My suspicion is that Afghanistan will be removed from the headlines pretty quickly and I don’t see it as changing things much at all. I think Biden has made a terrible miscalculation in taking full responsibility for the decision. This leaves him open to the attack from the Blob and the neocons that they were stabbed in the back and if only he’d stayed a year more everything would be dandy. He should have used the opportunity to put the blame firmly where it belonged – it may well have strengthened his presidency. If anything, I think this might weaken the powers of POTUS even more relative to the security establishment.

    1. Susan the other

      Biden surprised me. He has conviction. He isn’t even stuttering. This might well show his true colors – he’s as fed up with the Mess as the rest of us are. This ignominious retreat will not “weaken” the US Presidency, it will actually make it come to mean something. It has meant absolutely nothing for decades. But Biden, on the verge of senility but with a sense of the whole sweep of history, is standing up on his own wobbly old legs and saying We Are Out. Over and out. Good for him. I guess Boris couldn’t talk sense to Biden… no wonder Boris looked so dejected when his little chat to the House of Commons was taken over by Theresa May, of all people. She wouldn’t shut up.

      1. voteforno6

        More Americans were killed during the Capital riot on January 6th than have been killed so far during the Afghanistan withdrawal. Things could be a lot worse right now. After all, the only other real choice was sending more military forces, and starting the war back up again. I don’t think the American public would care for that. Some people just have difficulty with knowing when it’s time to cut your losses.

        1. J.P Turtle

          That is pretty odd since it has been demonstrated that nobody was killed during the Jan 6 protest. Some people died, strictly of natural causes eg the Washington Police have finally conceded that the cop who died, died of natural causes. I’ve no time for trumpists but as long as the blob pushes out easily disproven untruths, the more their cult will prosper.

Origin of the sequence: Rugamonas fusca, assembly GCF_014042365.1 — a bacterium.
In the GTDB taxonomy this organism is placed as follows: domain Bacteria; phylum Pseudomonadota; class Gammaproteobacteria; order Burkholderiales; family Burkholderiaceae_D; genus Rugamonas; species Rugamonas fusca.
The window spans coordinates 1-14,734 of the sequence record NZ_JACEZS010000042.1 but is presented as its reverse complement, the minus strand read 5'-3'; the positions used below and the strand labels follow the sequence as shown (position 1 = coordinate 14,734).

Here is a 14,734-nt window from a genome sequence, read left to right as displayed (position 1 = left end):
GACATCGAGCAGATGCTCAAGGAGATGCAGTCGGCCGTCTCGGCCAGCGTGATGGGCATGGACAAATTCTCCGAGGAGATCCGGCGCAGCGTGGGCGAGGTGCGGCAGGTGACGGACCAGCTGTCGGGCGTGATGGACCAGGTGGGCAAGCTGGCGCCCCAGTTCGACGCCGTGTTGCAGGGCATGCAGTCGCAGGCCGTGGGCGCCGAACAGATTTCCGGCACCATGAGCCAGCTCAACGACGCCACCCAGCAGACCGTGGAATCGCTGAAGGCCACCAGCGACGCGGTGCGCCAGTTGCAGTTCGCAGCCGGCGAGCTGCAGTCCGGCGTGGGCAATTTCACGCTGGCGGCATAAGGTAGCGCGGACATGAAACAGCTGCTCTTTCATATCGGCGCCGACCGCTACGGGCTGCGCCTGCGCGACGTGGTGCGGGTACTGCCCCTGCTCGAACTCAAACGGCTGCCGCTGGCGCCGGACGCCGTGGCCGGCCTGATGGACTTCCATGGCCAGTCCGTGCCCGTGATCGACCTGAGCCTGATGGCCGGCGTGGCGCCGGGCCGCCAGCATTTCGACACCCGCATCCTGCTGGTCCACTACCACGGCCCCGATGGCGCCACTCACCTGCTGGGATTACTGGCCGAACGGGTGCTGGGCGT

1. Lambert Strether

            > Some people died, strictly of natural cause

            Including Ashli Babbitt, who was whacked by the cops. I seem to recall that in the summer of 2020, cops whacking people was bad. Now it is apparently good. So good we can erase that it was done.

  3. NotTimothyGeithner

    In regards to the gnashing of teeth over Afghanistan, I’ve long thought a sinking navy ship due to combat would have a profound psychological impact on Americans. With the finality of Afghanistan, all that happened from the US citizen perspective is Northern Virginia was rebuilt with even worse traffic. It’s punctured the invincible bubble, and the elites who brought us here were old 20 years ago.

    Then there is the long term threat of accountability. Where did all that money go? Obama protected these people, but if Biden could just leave Afghanistan, there isn’t anything to stop him from telling the DoJ that they may need of work past 4 pm against the Eric Holder precedent. You can’t trust Biden now.

    1. Susan the other

      My sense of Biden is that he has always been tight with the military. I’d be more inclined to believe that he took their advice on this one.

      1. NotTimothyGeithner